Celebrating a full November – what I took away from our patient day at the FDA
By Kelly Close
November is always a big month for diabetes, though I had no idea what we had in store a year and a half ago when I met with FDA Commissioner Margaret Hamburg. If I knew then what I know now… well, I would have done a happy jig first to celebrate our progress in having patients heard and then set my sights on helping the FDA upgrade its technology systems (more on that later). But let’s rewind. This work started nearly 18 months ago, when I was honored to speak with the great FDA Commissioner Margaret Hamburg in Colorado after she gave a couple of tremendous talks on public health at the Aspen Institute - including a discussion asking, "What Will Healthcare Look Like in 25 Years?" After listening to Dr. Hamburg, I went to speak to her right away about the problems in diabetes and how badly patients need help on SO many fronts. I told her a little bit about some of the challenges in diabetes from a patient perspective. Not skipping even a BEAT, she asked me whether patients would want to have more input at the FDA. At diaTribe, we leapt at the opportunity. After zigging and zagging a bit across the FDA trying to figure out how and where this could happen (with help from Dr. Helene Clayton-Jeter on exactly how exactly we could bring more patient voice to the FDA), we finally arrived at November 3, when The diaTribe Foundation led an unprecedented patient discussion on the unmet needs in diabetes with FDA leaders; we were joined by representatives from the ADA and JDRF as well.
What a day! You can read our full coverage in our diaTribe dialogue, where we cover the presentations from the FDA, from our nine amazing patient panelists, and from other diabetes organizations. Unfortunately, the FDA’s webcast system failed during the session due to the high demand from the diabetes online community (thus my wish for better technical support) – for those who missed the end of the session, you can catch up with our video of panel discussions here.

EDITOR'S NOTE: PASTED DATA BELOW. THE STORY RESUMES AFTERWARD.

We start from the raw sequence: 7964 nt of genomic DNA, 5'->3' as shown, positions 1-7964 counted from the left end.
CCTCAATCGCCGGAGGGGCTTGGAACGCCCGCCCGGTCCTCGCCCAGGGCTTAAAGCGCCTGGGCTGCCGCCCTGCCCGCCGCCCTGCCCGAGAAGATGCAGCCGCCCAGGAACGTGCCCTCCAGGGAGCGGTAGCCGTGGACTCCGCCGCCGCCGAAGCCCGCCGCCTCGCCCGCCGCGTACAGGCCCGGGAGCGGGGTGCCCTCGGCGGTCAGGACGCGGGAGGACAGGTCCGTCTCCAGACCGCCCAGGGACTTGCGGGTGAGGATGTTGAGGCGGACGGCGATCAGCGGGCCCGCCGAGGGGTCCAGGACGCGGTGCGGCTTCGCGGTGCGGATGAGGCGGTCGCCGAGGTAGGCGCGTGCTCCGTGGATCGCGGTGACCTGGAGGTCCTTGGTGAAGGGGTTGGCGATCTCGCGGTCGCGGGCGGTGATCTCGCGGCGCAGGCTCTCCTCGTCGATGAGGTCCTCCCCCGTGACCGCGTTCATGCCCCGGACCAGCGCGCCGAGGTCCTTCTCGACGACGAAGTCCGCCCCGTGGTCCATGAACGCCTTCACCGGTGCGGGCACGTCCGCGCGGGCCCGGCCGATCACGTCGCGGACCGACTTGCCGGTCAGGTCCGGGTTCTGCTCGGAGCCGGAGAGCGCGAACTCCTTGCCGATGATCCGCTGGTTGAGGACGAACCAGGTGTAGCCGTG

We discussed many of the issues that I’ve thought a lot about during my work in the diabetes field, and even though I’ve written about many individual patients, I am still moved by their stories – my gratitude goes out to all those who participated in this meeting! I want to thank the diabetes community for tuning in to the webcast, engaging on social media, spreading the word, sharing your stories, and so much more. Each piece has been critical to the success of the day.
So much of the work that we’ve been doing has fed into this moment when we could finally engage directly with the FDA – I’m so honored to have been part of a monumental day for patient advocates. I’ll remember the day as a time where patients from an incredibly diverse and sometimes fractured community finally came together to speak with passion, focus, and urgency on the issues that matter to us the most – better management options and a better quality of life.
My favorite part of the experience was perhaps not even on November 3 at all. The night before our session with the FDA, I had the opportunity to have dinner with all of the patient panelists who traveled to the FDA with us. That night, we went around the table and all shared our personal challenges and experiences living with diabetes. We all chose one word we think connects us with diabetes, and I heard words like Complicated, Frustrating, Stressful, and Rollercoaster – all unfortunately accurate descriptions of diabetes management. But when it got to my end of the table, I was surprised to hear the word Hope springing out from my lips. Hope because this was one of the first times I felt patient voices were being heard in a real way. Hope because once they heard 30 million voices calling out, it was impossible to ignore. And Hope because this could be the start to a meaningful conversation for improving diabetes care for all of the patients out there. Telling the FDA about these pressing issues is only our first step, and the next is in creating solutions for those issues with a dialogue between patients, FDA, clinicians, educators, and industry. Stay tuned!
How fitting that we have much to celebrate during National Diabetes Month. In addition to the FDA meeting, there is our annual favorite Big Blue Test at the Diabetes Hands Foundation; the opportunity to Smash Diabetes and vent your frustration by crushing pumpkins; a very cool JDRF Thunderclap campaign for type 1 diabetes; and our very own #dTGetsFit giveaway to encourage putting a little more movement into your day. What they all have in common is patient participation – truly something to celebrate. Patients are ready to engage. If you haven’t already, come and join the crew.
Kelly L. Close
For more information or for media inquiries, please contact the diaTribe Managing Editor, Nancy Liu, at 415-241-9500 or email@example.com.